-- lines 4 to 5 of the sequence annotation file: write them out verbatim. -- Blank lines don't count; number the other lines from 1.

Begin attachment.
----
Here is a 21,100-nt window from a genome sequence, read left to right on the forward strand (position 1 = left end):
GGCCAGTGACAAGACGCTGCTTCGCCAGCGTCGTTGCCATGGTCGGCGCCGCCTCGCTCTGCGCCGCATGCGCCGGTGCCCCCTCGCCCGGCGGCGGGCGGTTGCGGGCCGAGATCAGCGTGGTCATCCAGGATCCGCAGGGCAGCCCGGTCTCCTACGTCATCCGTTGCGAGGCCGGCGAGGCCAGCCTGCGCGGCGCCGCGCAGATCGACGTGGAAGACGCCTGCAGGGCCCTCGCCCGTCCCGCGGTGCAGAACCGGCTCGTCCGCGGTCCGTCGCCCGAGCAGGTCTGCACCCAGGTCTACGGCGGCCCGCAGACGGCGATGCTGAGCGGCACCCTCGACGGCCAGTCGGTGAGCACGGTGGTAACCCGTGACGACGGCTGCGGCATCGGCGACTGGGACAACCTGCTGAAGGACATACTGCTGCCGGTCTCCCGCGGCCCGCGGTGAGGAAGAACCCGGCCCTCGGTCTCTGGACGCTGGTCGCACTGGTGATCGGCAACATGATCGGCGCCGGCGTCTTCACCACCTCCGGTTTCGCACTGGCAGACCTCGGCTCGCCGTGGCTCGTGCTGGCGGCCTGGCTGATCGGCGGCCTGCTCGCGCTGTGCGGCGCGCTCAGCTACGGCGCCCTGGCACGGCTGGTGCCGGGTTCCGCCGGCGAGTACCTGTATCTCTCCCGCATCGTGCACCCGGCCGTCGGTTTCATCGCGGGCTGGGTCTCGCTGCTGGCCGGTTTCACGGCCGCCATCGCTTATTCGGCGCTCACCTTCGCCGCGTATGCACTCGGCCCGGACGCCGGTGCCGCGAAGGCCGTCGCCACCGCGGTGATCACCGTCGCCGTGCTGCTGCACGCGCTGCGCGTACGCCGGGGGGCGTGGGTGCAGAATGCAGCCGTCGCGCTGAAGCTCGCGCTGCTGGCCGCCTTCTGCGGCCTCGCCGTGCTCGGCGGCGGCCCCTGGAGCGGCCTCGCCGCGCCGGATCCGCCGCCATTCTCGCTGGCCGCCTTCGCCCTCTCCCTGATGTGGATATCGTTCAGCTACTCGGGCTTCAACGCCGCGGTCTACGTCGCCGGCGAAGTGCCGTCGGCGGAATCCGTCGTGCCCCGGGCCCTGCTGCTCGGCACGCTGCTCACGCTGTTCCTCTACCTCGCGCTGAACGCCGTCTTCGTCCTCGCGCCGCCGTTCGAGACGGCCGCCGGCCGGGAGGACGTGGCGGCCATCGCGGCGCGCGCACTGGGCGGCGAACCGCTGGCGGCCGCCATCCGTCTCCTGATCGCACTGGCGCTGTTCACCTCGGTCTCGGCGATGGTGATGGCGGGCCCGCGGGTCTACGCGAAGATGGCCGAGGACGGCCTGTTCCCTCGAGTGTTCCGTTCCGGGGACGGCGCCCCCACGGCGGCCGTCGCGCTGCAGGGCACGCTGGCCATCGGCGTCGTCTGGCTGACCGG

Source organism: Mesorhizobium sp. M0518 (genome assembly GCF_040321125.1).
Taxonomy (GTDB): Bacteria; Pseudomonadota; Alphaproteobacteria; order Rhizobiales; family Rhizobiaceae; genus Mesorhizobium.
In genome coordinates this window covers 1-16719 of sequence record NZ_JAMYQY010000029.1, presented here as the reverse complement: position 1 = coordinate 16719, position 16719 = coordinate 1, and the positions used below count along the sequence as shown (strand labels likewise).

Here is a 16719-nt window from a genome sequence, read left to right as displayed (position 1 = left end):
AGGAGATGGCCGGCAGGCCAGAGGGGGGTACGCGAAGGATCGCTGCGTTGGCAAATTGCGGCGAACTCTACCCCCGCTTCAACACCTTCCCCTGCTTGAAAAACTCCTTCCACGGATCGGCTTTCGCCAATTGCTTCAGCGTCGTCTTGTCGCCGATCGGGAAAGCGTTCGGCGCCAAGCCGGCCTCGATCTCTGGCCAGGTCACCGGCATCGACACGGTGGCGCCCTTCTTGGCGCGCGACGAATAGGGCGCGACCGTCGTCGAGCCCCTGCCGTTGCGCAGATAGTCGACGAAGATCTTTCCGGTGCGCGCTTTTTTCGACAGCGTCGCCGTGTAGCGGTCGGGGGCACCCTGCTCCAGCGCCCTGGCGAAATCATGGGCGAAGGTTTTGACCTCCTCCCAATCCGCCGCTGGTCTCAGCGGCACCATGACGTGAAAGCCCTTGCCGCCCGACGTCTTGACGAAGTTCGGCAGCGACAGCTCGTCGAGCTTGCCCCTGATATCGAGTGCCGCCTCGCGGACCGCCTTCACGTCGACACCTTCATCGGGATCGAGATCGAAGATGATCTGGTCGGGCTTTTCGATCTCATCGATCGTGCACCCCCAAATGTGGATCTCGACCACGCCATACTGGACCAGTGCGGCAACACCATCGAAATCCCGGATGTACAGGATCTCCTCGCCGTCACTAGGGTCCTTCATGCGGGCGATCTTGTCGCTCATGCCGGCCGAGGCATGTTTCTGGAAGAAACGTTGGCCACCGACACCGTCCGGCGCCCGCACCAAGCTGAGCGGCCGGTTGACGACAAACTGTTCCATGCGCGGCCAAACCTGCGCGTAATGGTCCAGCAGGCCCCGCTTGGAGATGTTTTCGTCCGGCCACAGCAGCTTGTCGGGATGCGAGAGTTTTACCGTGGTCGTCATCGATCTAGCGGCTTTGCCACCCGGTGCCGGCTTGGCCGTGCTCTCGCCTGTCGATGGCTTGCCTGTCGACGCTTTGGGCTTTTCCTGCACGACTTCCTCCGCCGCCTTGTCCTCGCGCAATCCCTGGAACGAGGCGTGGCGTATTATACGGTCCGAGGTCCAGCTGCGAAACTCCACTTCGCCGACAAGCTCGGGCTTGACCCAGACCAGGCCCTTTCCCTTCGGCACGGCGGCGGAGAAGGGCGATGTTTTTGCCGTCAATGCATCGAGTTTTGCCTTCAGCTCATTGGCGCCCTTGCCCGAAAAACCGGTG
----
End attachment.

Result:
Taxonomy (GTDB): Bacteria; Pseudomonadota; Alphaproteobacteria; order Rhizobiales; family Rhizobiaceae; genus Mesorhizobium.
In genome coordinates this window covers 1-16719 of sequence record NZ_JAMYQY010000029.1, presented here as the reverse complement: position 1 = coordinate 16719, position 16719 = coordinate 1, and the positions used below count along the sequence as shown (strand labels likewise).